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UK Science Minister outlines Government’s ‘global science strategy’

By January 20, 2023No Comments

George Freeman, the Minister of State for Science, Research and Innovation, outlined the Government’s ‘global science strategy’ in a speech to the Onward think tank. In a familiar refrain, Mr Freeman detailed what it means to be a ‘science superpower’ but also spoke about how this is complemented by the UK being an ‘innovation nation’.

Mr Freeman once again spoke frankly about the UK’s position on a Horizon Europe alternative should the country remained blocked from associating with the EU programme.

This ‘plan B’ would make use of the whole £15 billion that had been set aside for Horizon Europe across seven years – ensuring that researchers will not lose out financially. The UK will also seek to establish initiatives to secure scientific talent from across the globe and pledged that bilateral and multilateral collaborations would be initiated.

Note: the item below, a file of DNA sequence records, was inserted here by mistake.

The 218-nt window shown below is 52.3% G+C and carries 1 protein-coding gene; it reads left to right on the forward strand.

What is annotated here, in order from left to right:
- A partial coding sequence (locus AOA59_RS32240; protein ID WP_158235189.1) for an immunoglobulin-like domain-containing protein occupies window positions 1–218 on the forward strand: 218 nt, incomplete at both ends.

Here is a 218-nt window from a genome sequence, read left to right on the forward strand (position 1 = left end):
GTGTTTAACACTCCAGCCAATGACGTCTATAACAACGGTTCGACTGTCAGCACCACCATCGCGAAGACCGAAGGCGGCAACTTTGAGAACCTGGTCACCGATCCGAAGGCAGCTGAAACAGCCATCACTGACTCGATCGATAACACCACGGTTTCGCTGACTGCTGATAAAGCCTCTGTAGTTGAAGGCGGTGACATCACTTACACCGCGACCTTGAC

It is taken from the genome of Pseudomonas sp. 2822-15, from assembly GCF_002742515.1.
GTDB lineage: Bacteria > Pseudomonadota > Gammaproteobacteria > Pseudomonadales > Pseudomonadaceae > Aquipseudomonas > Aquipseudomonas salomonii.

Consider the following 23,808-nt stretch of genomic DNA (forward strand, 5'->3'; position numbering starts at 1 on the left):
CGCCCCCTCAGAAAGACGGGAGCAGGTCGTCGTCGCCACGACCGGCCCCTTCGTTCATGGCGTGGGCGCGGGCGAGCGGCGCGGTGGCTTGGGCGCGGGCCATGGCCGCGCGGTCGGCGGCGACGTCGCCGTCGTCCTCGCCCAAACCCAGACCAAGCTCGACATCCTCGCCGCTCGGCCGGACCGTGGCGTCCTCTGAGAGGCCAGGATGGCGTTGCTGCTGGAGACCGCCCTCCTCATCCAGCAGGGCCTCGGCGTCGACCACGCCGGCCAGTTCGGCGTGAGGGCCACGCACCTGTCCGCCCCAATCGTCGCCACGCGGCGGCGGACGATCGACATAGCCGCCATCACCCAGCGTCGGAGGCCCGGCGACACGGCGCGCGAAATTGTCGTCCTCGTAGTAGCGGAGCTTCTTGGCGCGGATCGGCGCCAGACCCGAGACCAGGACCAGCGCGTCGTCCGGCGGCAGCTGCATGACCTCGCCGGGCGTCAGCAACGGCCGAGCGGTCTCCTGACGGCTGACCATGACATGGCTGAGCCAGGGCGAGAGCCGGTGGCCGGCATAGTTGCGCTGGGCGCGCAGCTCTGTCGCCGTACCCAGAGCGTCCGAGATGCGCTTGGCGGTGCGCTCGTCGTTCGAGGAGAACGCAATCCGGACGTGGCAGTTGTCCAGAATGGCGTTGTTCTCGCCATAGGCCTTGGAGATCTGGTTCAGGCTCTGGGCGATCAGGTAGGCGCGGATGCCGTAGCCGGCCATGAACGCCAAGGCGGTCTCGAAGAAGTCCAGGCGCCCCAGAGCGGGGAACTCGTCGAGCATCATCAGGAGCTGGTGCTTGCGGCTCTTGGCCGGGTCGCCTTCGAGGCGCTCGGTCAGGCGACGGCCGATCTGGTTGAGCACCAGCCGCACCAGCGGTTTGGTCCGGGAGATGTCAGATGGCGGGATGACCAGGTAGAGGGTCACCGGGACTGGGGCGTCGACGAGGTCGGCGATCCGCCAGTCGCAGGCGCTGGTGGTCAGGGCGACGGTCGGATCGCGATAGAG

He emphasised that the Government are still pushing for association to Horizon Europe and stated that even if they remained blocked the EU would quickly want the UK back if we made significant headway on establishing global partnerships.

Mr Freeman noted that UK public spending on R&D would rise dramatically over the next three years, increasing by 30% over the period. This would mean Government expenditure on R&D would reach £20 billion by 2024. He also revealed that previous ONS estimations on R&D expenditure vastly underestimated contributions compared to GDP, perhaps by just over 1%.

Mr Freeman spoke enthusiastically about utilising public spending on R&D to ‘unlock major industrial and private sector funding’. To achieve this and ensure it is easier for both domestic and international investors to invest in the UK, a special unit in BEIS would be established. This unit would work exclusively on cultivating ‘innovation clusters’ with Mr Freeman also looking to work across departments to develop ‘a much clearer road map to invest in UK research and development’.

He specifically referenced 30 innovation clusters which have been identified outside of the Golden Triangle. This would ensure that investment is directed across the country, not just benefitting areas which are already flourishing.

Touching on Brexit, and the benefits thereof, Mr Freeman stated that our new freedoms could allow the UK to be a ‘regulatory test bed’ for new and emerging sectors by improving regulation and procurement legislation.

Natalie Creaney